Promises. B.Z. Goldberg. It's a hideous cliché to suggest that children hold the wisdom to solve complex crises, but they certainly make good mouthpieces for their elders' conflicting sentiments. This documentary, shot mostly in 1997 and '98 by Justine Shapiro, B.Z. Goldberg and Carlos Bolado, explores the hearts and minds of a few Arabic and Jewish preteens in Israel and the Palestinian territories, sorting out their hopes for peace -- and revenge -- while immersed in arrogance, resentment and rage. Precocious Torah scholars (Shlomo, Moishe) are juxtaposed with passionate Palestinian lads (Faraj, Mahmoud), and we get a strong sense that the constant battle for the Holy Land has had rather unholy consequences for their young spirits. The secular Israeli kids (Yarko and Daniel) and especially a graceful young Palestinian refugee (Sanabel) offer the most hope. The latter shines most brilliantly, a young interpretive dancer whose journalist father has been locked up for two years without trial for being "dangerous." This is particularly ironic given the machine gun we see casually toted to a volleyball game in Jerusalem. Despite its lively tone and brisk editing, the project's sad epilogue -- shot two years later -- suggests that Abraham and Mohammed will be duking it out on the world's dime for some time to come. Plays at 2 p.m. June 13. (GW)

Late Marriage. Dover Kosashvili. Sold as a romantic comedy about a 31-year-old grad student unable to find (or unwilling to choose) a bride, Dover Koshashvili's second feature is hardly madcap, or even touching. Zaza (Lior Ashkenazi) is no Bachelor being chased down the street by a mob of would-be brides. He's merely torn -- between his parents, who finance his existence and demand he choose a young virgin, and Judith (Ronit Elkabetz), a 34-year-old divorcée with a daughter named Madonna. Zaza's deeply in love with Judith, but both know theirs is a relationship doomed by tradition, one embodied by parents who will do anything (even threaten death) to keep their son from taking up with damaged goods. Koshashvili clearly abhors the custom of arranged marriage but doesn't render its practitioners villains, merely victims of the old ways. Zaza and Judith suffer in silence, and the actors play them perfectly, always with that contented little smile they know will soon enough disappear once Zaza's parents come knocking. A remarkable movie with an unsatisfying ending, which is just the point. Plays at 5:30 p.m. June 13. (RW)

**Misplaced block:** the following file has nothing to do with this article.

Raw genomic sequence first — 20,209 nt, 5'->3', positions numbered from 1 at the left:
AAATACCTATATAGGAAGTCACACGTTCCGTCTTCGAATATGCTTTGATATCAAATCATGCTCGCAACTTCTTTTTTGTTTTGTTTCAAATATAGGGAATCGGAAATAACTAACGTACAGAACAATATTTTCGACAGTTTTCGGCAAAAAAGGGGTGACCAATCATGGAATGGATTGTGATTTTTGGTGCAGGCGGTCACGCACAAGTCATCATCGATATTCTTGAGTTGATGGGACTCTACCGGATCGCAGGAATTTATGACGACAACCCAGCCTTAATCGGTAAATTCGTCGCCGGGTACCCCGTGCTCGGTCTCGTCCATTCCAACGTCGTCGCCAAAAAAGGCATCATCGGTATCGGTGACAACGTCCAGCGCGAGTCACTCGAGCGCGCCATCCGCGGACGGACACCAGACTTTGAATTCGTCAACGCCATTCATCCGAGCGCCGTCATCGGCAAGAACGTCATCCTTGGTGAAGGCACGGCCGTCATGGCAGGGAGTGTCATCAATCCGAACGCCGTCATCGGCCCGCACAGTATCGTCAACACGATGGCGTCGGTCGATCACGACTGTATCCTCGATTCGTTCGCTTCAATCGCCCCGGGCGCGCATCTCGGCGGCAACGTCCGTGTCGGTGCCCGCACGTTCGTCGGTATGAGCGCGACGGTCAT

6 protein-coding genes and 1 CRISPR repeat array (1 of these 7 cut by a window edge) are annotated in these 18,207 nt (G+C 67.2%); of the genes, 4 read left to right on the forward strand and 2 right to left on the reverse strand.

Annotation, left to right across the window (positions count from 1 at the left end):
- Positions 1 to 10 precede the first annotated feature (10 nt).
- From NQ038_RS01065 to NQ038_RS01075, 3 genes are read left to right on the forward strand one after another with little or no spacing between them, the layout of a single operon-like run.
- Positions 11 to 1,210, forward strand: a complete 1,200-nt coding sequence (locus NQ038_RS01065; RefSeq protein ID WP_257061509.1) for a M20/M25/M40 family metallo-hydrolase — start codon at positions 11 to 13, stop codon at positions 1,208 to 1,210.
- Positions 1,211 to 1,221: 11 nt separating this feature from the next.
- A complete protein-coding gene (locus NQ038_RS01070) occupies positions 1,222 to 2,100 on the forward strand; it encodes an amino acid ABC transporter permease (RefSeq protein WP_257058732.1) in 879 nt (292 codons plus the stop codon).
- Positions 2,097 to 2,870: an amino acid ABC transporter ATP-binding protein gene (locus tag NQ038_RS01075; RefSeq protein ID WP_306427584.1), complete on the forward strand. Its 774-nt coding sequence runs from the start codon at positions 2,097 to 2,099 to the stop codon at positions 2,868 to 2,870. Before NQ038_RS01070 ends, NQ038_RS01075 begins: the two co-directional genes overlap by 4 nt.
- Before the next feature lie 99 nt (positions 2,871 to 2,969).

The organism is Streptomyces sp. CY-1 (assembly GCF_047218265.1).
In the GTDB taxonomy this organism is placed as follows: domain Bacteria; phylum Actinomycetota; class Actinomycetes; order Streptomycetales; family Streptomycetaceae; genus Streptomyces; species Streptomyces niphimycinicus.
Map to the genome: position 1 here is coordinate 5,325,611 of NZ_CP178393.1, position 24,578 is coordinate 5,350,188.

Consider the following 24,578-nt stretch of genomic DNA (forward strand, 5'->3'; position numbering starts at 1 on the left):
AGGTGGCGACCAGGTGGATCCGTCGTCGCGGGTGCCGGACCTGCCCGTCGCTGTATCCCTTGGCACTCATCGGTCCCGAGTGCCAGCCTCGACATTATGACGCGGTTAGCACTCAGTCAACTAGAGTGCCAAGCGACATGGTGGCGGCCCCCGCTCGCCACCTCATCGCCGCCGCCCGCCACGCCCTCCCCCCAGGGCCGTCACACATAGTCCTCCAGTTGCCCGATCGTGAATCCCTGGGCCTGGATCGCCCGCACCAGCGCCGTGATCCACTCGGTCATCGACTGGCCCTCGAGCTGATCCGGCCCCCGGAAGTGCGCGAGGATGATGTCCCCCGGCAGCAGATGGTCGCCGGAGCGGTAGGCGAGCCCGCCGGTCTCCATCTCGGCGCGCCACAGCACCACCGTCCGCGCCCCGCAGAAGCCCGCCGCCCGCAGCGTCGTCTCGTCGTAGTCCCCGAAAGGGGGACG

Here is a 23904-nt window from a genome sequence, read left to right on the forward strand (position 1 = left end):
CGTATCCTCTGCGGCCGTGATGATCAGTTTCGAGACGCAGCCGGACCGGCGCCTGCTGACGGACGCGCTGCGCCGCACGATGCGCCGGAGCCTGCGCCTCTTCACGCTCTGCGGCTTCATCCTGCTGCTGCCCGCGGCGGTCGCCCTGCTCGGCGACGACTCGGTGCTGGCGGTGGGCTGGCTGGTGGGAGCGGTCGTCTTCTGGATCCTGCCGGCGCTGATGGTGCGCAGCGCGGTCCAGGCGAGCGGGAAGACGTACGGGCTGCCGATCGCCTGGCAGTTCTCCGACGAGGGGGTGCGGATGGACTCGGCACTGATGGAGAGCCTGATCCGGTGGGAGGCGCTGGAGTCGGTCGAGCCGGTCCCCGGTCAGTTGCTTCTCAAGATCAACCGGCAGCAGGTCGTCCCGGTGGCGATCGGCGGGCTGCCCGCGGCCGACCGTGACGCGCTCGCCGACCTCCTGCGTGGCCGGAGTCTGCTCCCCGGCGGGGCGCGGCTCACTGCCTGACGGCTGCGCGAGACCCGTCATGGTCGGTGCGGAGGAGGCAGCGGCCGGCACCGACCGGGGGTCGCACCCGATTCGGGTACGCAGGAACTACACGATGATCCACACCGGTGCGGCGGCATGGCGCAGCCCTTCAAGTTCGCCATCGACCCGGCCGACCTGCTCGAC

Trembling Before G-d. Sandi Simcha DuBowski. If you think being gay or lesbian and being an Orthodox Jew is an irresolvable contradiction, then DuBowski's documentary will be a real eye-opener. In fact, even if the subject has no particular objective resonance with you, this sensitive, passionate and beautifully made film provides an overwhelming emotional and intellectual experience. Nearly five years in the making and shot on locations encompassing half the world, DuBowski's film might be likened to an adventure in ethics both personal and political. And it's an adventure no one, Jew or gentile, can afford to miss. Plays at 8 p.m. June 13. (DE)

Reel Late Midnight Movie Series. The Tivoli Theatre presents a summer series of classic and destined to be classic films. This week features Terry Gilliam's Brazil (1985). A black-comic knock-off of 1984 whose sharp-edged comedy provokes more thought than laughter, Brazil earns progressive stripes by promoting the admirably humanist view that individualism persists -- and prevails -- even in the face of monolithic societal repression. But it's as a visual, not political, statement that the ceaselessly inventive, hallucinatory Brazil qualifies as revolutionary. The movie's would-be hero, Sam (Jonathan Pryce), inhabits a '50s-as-future tomorrowland of black industrial landscapes and decaying high-rise tenements, of disturbingly organic ductwork and ever-present TV tubes, of random violence by both urban terrorists and the terrorist state. An unambitious drone in the Ministry of Information, Sam plods the straight-and-narrow in life but soars, kites and wheels in his flight-filled reveries as a winged knight who battles to free his ethereal love (Kim Greist) from earthly bondage. Although trapped in a gray world of totalitarian oppression, Sam's mind wanders the verdant, exotic land evoked by the film's enigmatic title and haunting signature tune. Like a latter-day Buuel, Gilliam reconstitutes and thereby clarifies everyday reality. Also playing this weekend as part of the series is Wes Anderson's Rushmore.. Both play at midnight June 7-8 at the Tivoli. (CF)

Scroll to read more Movie Reviews & News articles (1)


Join Riverfront Times Newsletters

Subscribe now to get the latest news delivered right to your inbox.